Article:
Two men are back-to-back in front of a white background.
Phil Harriman (left) and Ethan Strimling Credit: Gabor Degre / BDN

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Phil Harriman, a former town councilor and state senator from Yarmouth, is the founding partner of Lebel & Harriman, a financial services firm. Ethan Strimling, a former mayor and state senator from Portland, is the president of Swing Hard. Turn Left, which promotes progressive policy at the local, state and national levels. 

Ethan: That was certainly a disgusting week at the Supreme Court. Nearly everyone is now allowed to carry a gun. No one is allowed to get an abortion. And our tax dollars must now fund religious teachings.

Phil: A little overly emotional don’t you think? 

Ethan: That is an understatement.

Phil: Remember the right to an abortion in Maine remains legal. We already allow concealed-carry without a permit. And our tax dollars are simply allowing parents to choose what school they send their child to, if there is no public school in their community. Those decisions were constitutional, and will have very little impact in Maine. 

Ethan: While abortion may still be legal in Maine, if Paul LePage wins the governorship and Republicans win the State House, as you have predicted, there will only be a Democratic state Senate standing up for women’s sovereignty. 

Phil: LePage has already made clear his issue is with taxpayer-funded and late-term abortions. However, as a pro-choice Republican, you know I have said I believe that the federal government should codify Roe and Maine should protect that right through our constitution. 

Ethan: And if Republicans win in the fall, at the state or federal level, none of what you want to occur will happen.

Phil: Republicans did not try to take away this right in 2010 when we controlled all three branches in Maine and I don’t see my party trying to do it in 2022. 

Ethan: As for guns, since we decided to allow people to secretly carry firearms into shopping malls, churches, restaurants, etc, annual gun deaths in Maine have increased from an average of 110 a year in the decade prior to 2015, to an annual average of 155 in the years after. And the last three years have had the highest number of gun deaths in Maine’s history. With the court’s ruling, expect that trend to continue.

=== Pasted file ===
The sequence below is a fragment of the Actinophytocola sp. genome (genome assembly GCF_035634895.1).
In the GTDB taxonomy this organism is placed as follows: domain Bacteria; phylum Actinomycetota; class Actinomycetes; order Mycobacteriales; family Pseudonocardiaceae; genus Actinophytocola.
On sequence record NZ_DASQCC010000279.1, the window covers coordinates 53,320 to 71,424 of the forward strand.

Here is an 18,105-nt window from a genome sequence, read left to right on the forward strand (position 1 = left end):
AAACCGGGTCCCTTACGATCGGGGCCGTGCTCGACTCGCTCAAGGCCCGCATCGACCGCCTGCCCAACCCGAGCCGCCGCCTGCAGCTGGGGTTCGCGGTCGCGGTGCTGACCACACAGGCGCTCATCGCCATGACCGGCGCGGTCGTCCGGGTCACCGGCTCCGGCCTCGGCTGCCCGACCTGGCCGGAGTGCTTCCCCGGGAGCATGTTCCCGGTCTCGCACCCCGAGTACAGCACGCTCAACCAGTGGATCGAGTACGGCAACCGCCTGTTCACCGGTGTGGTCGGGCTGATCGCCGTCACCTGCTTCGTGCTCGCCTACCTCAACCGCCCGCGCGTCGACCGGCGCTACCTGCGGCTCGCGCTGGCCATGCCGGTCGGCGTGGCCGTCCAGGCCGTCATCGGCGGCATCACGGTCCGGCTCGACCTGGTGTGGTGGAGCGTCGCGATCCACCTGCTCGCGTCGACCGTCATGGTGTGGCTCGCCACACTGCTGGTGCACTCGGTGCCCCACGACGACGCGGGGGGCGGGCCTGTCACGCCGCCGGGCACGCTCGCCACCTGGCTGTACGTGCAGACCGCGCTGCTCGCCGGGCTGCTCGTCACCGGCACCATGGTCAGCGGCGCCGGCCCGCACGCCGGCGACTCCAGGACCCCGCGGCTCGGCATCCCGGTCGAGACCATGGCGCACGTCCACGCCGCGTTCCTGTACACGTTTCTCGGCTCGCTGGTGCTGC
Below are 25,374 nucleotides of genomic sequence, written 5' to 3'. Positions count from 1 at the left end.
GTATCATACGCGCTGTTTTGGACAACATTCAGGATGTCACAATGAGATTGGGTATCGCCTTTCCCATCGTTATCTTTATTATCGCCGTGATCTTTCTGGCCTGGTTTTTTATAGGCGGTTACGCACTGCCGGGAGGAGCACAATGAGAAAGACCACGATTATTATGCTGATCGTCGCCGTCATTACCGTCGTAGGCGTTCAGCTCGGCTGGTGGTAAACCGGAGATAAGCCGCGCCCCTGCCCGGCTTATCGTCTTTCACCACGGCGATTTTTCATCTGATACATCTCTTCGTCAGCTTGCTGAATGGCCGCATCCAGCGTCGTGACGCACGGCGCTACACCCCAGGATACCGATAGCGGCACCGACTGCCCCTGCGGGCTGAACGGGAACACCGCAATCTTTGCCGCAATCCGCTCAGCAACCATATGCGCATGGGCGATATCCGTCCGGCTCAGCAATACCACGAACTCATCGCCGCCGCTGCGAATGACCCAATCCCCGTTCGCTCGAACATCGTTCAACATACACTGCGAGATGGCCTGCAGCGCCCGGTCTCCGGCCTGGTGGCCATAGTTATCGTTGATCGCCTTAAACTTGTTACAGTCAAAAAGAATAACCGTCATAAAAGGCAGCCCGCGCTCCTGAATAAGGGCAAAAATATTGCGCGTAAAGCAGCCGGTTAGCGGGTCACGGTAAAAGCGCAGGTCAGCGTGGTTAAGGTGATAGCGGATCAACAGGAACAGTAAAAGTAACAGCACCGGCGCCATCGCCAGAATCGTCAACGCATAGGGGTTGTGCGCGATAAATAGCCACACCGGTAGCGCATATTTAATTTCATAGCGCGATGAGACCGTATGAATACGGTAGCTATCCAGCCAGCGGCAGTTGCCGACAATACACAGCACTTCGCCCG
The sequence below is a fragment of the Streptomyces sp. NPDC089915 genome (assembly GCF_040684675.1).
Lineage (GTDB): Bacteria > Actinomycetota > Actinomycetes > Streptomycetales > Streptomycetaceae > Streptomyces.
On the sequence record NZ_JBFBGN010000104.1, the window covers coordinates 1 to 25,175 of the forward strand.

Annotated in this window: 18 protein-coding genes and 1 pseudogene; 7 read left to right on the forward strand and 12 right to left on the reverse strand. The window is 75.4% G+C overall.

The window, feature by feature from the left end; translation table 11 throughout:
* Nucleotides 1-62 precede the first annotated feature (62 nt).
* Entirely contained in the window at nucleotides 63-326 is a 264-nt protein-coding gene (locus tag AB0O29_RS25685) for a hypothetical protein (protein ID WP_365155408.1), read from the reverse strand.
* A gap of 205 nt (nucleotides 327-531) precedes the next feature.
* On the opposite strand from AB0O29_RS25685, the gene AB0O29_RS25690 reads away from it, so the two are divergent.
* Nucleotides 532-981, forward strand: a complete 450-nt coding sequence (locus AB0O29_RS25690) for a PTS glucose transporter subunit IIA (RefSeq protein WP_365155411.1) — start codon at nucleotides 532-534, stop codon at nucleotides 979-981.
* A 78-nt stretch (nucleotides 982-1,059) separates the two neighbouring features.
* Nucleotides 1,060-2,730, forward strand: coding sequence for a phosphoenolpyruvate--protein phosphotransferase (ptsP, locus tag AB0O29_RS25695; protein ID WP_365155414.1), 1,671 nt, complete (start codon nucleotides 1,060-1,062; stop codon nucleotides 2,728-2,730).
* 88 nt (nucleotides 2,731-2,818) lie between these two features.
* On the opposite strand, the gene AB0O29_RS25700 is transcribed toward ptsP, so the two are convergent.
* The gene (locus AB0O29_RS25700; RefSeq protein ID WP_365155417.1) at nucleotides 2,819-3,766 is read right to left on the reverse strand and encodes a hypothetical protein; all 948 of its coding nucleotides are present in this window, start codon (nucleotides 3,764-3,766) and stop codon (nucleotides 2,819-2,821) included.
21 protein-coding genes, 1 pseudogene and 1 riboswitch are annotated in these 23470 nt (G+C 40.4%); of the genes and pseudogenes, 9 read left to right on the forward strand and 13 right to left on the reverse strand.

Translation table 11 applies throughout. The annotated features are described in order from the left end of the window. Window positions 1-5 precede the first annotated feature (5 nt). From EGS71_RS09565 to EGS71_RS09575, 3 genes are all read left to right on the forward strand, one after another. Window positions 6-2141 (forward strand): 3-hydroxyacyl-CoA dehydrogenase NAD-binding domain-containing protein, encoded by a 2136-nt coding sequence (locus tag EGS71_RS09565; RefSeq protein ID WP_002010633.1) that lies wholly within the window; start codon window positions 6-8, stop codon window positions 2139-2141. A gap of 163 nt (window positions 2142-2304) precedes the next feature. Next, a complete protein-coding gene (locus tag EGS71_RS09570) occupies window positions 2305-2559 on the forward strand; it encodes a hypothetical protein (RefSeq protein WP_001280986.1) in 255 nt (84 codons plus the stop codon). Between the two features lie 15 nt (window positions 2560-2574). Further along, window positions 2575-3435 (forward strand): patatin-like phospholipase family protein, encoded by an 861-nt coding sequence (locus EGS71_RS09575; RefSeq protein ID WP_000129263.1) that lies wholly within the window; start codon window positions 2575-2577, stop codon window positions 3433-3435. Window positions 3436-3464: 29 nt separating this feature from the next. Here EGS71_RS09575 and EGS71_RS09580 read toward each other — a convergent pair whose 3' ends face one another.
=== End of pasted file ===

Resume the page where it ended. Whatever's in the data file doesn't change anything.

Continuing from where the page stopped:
Phil: That is a pretty big leap to say that the increase in gun deaths is related to concealed carry laws. I didn’t necessarily support the change, as you know, but there is no way we were reversing that law after the overwhelming legislative support it received in 2015. No matter what the Supreme Court said.

Ethan: Just about every law enforcement agency in the state came out against that law, and had the Supreme Court ruled that states could deny permits to people who had no reason to carry concealed weapons, I have no doubt an effort would have been put in place to go back to what had been Maine law for a century.

Phil: Maine could still put its permitting policy back in place, something I might support, but they just can’t deny someone a permit for no reason, something I definitely support. 

Ethan: In terms of funding religious schools with taxpayer dollars, as a fiscal conservative who believes in the separation of church and state, I hope you find this ruling egregious.

Phil: I don’t actually. I believe we should always be doing what’s best for the child. And if a parent believes a religious school is what their child needs, they should be able to send them there, regardless of their income. And since Maine law will not allow our money to go to schools that don’t abide by the Maine Human Rights Act, all this is likely moot.

Ethan: Yes, that was a positive revelation by our attorney general. But it will only remain positive until the court rules that we can’t deny funds to schools that don’t believe the LGBTQ community should be treated equally. Something Clarence Thomas has made clear he thinks they should do.

Phil: And when that happens (which it won’t), I will be happy to join in your hyperbole. Until then, relax. It’s summer.